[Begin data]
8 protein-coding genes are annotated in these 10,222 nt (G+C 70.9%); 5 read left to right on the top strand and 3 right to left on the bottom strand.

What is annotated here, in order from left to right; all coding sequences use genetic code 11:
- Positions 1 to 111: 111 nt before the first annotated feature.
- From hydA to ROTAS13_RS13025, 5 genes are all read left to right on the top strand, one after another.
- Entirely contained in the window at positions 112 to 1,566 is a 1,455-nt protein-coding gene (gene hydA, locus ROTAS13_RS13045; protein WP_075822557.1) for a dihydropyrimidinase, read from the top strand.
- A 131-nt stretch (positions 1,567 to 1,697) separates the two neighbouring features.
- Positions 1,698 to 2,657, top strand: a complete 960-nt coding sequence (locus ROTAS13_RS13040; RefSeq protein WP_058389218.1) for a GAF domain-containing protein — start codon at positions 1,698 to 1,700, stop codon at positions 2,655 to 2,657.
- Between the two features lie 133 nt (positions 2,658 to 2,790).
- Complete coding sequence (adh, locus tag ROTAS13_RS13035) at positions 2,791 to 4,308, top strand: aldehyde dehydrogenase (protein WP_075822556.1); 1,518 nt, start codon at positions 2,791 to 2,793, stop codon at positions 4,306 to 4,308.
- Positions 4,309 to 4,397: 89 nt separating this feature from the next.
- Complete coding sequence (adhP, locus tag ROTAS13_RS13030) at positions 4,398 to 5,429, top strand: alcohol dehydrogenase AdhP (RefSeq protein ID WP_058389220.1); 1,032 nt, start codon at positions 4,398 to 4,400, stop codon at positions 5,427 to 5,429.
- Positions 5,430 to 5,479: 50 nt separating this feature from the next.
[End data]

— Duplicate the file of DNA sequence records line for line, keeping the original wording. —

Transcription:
8 protein-coding genes are annotated in these 10,222 nt (G+C 70.9%); 5 read left to right on the top strand and 3 right to left on the bottom strand.

What is annotated here, in order from left to right; all coding sequences use genetic code 11:
- Positions 1 to 111: 111 nt before the first annotated feature.
- From hydA to ROTAS13_RS13025, 5 genes are all read left to right on the top strand, one after another.
- Entirely contained in the window at positions 112 to 1,566 is a 1,455-nt protein-coding gene (gene hydA, locus ROTAS13_RS13045; protein WP_075822557.1) for a dihydropyrimidinase, read from the top strand.
- A 131-nt stretch (positions 1,567 to 1,697) separates the two neighbouring features.
- Positions 1,698 to 2,657, top strand: a complete 960-nt coding sequence (locus ROTAS13_RS13040; RefSeq protein WP_058389218.1) for a GAF domain-containing protein — start codon at positions 1,698 to 1,700, stop codon at positions 2,655 to 2,657.
- Between the two features lie 133 nt (positions 2,658 to 2,790).
- Complete coding sequence (adh, locus tag ROTAS13_RS13035) at positions 2,791 to 4,308, top strand: aldehyde dehydrogenase (protein WP_075822556.1); 1,518 nt, start codon at positions 2,791 to 2,793, stop codon at positions 4,306 to 4,308.
- Positions 4,309 to 4,397: 89 nt separating this feature from the next.
- Complete coding sequence (adhP, locus tag ROTAS13_RS13030) at positions 4,398 to 5,429, top strand: alcohol dehydrogenase AdhP (RefSeq protein ID WP_058389220.1); 1,032 nt, start codon at positions 4,398 to 4,400, stop codon at positions 5,427 to 5,429.
- Positions 5,430 to 5,479: 50 nt separating this feature from the next.